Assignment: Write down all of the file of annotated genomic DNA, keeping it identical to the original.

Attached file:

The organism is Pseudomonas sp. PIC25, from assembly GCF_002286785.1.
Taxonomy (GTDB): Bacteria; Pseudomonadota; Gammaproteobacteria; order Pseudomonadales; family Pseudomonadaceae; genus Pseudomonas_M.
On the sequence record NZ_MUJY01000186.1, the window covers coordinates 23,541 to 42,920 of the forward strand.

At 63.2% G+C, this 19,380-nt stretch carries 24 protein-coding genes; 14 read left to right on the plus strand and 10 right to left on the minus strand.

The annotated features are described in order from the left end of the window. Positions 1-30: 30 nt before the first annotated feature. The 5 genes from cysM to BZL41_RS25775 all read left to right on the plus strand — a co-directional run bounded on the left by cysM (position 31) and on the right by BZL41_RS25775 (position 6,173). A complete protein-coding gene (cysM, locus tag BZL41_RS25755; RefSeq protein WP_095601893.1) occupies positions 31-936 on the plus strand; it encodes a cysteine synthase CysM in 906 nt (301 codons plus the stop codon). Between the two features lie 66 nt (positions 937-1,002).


The organism is Pseudomonas sp. PIC25, from assembly GCF_002286785.1.
Taxonomy (GTDB): Bacteria; Pseudomonadota; Gammaproteobacteria; order Pseudomonadales; family Pseudomonadaceae; genus Pseudomonas_M.
On the sequence record NZ_MUJY01000186.1, the window covers coordinates 23,541 to 42,920 of the forward strand.

At 63.2% G+C, this 19,380-nt stretch carries 24 protein-coding genes; 14 read left to right on the plus strand and 10 right to left on the minus strand.

The annotated features are described in order from the left end of the window. Positions 1-30: 30 nt before the first annotated feature. The 5 genes from cysM to BZL41_RS25775 all read left to right on the plus strand — a co-directional run bounded on the left by cysM (position 31) and on the right by BZL41_RS25775 (position 6,173). A complete protein-coding gene (cysM, locus tag BZL41_RS25755; RefSeq protein WP_095601893.1) occupies positions 31-936 on the plus strand; it encodes a cysteine synthase CysM in 906 nt (301 codons plus the stop codon). Between the two features lie 66 nt (positions 937-1,002).